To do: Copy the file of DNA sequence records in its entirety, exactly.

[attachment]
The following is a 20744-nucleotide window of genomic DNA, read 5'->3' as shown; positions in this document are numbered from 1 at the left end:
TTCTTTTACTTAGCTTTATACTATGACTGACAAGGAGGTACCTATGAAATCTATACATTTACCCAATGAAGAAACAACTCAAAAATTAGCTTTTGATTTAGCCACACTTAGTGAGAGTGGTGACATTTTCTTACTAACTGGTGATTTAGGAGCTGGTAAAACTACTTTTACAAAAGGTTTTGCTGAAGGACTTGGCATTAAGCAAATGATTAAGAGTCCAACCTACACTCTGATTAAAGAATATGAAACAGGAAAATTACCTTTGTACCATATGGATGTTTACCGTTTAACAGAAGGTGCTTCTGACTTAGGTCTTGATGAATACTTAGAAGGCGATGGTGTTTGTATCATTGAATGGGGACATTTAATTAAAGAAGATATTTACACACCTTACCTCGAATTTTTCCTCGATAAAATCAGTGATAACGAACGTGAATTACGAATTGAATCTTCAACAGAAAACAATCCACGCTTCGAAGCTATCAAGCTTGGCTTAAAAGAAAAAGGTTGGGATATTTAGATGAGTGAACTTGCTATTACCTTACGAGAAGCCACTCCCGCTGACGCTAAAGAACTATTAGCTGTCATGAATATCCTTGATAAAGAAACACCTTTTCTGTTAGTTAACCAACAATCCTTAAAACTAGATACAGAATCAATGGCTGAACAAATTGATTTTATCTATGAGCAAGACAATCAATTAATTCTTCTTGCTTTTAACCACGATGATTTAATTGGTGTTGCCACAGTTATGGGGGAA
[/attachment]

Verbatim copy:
The following is a 20744-nucleotide window of genomic DNA, read 5'->3' as shown; positions in this document are numbered from 1 at the left end:
TTCTTTTACTTAGCTTTATACTATGACTGACAAGGAGGTACCTATGAAATCTATACATTTACCCAATGAAGAAACAACTCAAAAATTAGCTTTTGATTTAGCCACACTTAGTGAGAGTGGTGACATTTTCTTACTAACTGGTGATTTAGGAGCTGGTAAAACTACTTTTACAAAAGGTTTTGCTGAAGGACTTGGCATTAAGCAAATGATTAAGAGTCCAACCTACACTCTGATTAAAGAATATGAAACAGGAAAATTACCTTTGTACCATATGGATGTTTACCGTTTAACAGAAGGTGCTTCTGACTTAGGTCTTGATGAATACTTAGAAGGCGATGGTGTTTGTATCATTGAATGGGGACATTTAATTAAAGAAGATATTTACACACCTTACCTCGAATTTTTCCTCGATAAAATCAGTGATAACGAACGTGAATTACGAATTGAATCTTCAACAGAAAACAATCCACGCTTCGAAGCTATCAAGCTTGGCTTAAAAGAAAAAGGTTGGGATATTTAGATGAGTGAACTTGCTATTACCTTACGAGAAGCCACTCCCGCTGACGCTAAAGAACTATTAGCTGTCATGAATATCCTTGATAAAGAAACACCTTTTCTGTTAGTTAACCAACAATCCTTAAAACTAGATACAGAATCAATGGCTGAACAAATTGATTTTATCTATGAGCAAGACAATCAATTAATTCTTCTTGCTTTTAACCACGATGATTTAATTGGTGTTGCCACAGTTATGGGGGAA